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OECD gives thumbs up to Green economic direction

5 June 2013

OECD gives thumbs up to Green economic direction

The Organisation for Economic Co-operation and Development (OECD) supports key Green Party policies for enhancing economic prosperity, the Green Party said today.

The OECD 2013 Economic Survey of New Zealand out today strongly endorsed a new tax on capital gains and deposit insurance to protect everyday savers from our banks that are ‘too big to fail’.

“The OECD has shown that the Green Party is on the right track with economic policies for creating a richer New Zealand,” said Green Party Co-leader Dr Russel Norman.

“A comprehensive tax on capital gains (excluding the family home) is good for the productive economy and will create a fairer society, rather than promote the fortunes of property speculators.

“The National Government are failing to share the benefits of economic prosperity fairly, with the OECD citing ‘well below average incomes’ and ‘particularly high pre-tax capital-income inequality’ as problems needing redress.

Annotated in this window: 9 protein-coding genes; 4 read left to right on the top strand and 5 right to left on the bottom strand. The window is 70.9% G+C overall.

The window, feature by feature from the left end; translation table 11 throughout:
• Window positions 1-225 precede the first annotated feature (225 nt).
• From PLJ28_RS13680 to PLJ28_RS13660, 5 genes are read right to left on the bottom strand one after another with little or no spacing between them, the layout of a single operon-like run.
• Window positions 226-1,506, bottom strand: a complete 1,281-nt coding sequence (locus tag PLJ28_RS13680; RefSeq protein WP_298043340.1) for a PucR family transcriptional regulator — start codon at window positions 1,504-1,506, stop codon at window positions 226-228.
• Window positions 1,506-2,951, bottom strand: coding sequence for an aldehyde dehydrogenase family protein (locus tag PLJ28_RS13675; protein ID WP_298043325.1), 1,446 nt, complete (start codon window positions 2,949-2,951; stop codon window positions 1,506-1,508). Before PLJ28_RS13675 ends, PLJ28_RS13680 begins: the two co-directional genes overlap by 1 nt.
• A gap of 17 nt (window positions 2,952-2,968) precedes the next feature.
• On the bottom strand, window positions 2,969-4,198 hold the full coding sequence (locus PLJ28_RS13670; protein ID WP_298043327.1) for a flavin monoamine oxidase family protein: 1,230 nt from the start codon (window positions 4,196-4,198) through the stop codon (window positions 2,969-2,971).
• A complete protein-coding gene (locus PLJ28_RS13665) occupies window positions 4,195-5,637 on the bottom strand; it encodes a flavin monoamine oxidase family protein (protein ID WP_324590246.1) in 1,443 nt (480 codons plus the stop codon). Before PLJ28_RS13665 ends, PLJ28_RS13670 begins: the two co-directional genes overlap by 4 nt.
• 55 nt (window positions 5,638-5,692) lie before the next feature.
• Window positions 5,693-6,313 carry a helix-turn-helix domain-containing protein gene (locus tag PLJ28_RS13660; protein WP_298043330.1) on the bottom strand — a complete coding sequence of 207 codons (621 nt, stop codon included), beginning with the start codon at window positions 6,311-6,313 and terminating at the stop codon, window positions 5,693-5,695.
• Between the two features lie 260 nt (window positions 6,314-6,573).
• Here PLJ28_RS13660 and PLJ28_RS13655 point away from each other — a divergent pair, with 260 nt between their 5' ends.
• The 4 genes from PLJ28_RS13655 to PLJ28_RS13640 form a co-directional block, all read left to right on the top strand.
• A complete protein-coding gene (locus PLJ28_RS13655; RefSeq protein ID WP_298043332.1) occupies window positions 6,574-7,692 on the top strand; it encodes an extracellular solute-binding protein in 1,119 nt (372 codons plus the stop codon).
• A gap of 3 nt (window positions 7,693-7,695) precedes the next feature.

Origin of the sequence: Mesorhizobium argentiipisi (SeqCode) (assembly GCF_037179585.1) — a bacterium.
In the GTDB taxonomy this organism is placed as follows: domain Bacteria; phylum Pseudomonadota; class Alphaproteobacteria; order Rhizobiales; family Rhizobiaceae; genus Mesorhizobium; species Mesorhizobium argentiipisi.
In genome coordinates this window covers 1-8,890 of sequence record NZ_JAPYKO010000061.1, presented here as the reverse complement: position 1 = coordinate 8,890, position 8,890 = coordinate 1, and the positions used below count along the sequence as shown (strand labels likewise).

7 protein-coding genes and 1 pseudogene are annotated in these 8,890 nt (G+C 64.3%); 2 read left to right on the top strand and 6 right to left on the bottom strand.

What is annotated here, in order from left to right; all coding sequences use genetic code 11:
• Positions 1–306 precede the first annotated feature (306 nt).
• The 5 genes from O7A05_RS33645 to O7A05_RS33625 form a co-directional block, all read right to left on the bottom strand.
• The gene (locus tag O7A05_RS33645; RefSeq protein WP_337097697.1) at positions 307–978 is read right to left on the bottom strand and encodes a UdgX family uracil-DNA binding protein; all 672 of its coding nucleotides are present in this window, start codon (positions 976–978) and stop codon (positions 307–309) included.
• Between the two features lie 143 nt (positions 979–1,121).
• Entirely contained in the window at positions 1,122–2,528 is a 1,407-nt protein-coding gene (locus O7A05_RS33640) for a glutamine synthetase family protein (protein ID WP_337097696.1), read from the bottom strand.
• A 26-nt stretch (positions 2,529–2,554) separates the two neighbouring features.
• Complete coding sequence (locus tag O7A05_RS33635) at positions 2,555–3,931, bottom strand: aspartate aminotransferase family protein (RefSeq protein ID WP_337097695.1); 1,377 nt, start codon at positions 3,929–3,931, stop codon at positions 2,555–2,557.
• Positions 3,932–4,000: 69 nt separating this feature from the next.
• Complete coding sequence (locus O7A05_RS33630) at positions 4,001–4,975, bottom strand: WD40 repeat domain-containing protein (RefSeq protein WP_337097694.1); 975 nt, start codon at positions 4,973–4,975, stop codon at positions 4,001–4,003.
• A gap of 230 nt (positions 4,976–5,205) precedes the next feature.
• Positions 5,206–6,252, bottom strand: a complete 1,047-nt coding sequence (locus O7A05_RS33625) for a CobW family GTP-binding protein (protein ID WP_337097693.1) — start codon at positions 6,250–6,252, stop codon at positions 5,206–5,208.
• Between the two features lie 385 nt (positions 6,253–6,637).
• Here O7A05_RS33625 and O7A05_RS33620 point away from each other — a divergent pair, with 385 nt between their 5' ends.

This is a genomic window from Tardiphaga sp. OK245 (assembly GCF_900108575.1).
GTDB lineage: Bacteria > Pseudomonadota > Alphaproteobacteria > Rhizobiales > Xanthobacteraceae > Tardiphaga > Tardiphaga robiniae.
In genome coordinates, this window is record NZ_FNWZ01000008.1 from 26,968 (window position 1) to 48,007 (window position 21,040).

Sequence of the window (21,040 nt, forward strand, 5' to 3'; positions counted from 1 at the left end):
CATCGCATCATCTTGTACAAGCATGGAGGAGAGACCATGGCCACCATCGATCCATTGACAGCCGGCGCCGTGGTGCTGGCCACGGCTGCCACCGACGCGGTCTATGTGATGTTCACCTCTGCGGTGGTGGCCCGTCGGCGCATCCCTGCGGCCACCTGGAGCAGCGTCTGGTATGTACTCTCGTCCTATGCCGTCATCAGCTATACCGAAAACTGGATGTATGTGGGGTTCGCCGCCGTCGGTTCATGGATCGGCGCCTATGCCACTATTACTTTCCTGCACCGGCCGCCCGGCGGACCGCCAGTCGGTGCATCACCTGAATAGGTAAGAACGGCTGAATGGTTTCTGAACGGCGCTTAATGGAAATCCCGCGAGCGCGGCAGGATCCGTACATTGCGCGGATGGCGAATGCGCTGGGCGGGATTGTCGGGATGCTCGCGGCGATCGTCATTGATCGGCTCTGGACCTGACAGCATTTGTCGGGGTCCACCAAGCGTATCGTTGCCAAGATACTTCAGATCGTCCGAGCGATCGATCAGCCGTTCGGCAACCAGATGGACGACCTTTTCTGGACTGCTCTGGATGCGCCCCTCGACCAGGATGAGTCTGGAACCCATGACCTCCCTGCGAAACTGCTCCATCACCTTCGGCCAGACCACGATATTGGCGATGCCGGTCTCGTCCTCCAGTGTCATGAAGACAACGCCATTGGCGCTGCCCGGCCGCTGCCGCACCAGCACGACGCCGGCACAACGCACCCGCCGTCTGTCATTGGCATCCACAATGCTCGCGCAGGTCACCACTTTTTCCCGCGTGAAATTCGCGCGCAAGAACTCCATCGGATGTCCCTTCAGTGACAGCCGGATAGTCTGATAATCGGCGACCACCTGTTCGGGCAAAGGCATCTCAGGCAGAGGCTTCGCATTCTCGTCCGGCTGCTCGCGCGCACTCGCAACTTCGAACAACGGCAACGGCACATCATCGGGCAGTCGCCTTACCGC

“On deposit insurance, New Zealand is one of only two countries in the OECD that does not protect everyday depositor’s funds from bank failure.

“The National Government is letting our major banks get off scot-free from having to pay insurance premiums to protect their customers’ savings – premiums that banks have to pay everywhere else.

“We think $100,000 is a fair level of protection for New Zealand savers.”

The OECD also found that the use of environmental taxes was very low by OECD standards and their increased use would enhance the quality of future growth. They recommended the creation of a sovereign wealth fund to manage any mining royalties more equitably.

“The OECD has found that mining royalties and access charges are extremely low in New Zealand, along with the carbon price signal,” Dr Norman said.

“The Green Party will strengthen the carbon price signal, put a price on the commercial use of water, and remove National’s concessionary tax treatment for mining companies while establishing a mining royalties reserve fund to ensure the benefits from mining are shared more fairly across generations.

“Unlike the current National Government, we won’t run the New Zealand economy in the interests of property speculators, big foreign banks, and the mining sector.”

Link to OECD country report

http://www.oecd.org/newzealand/new-zealand-2013.htm


ENDS

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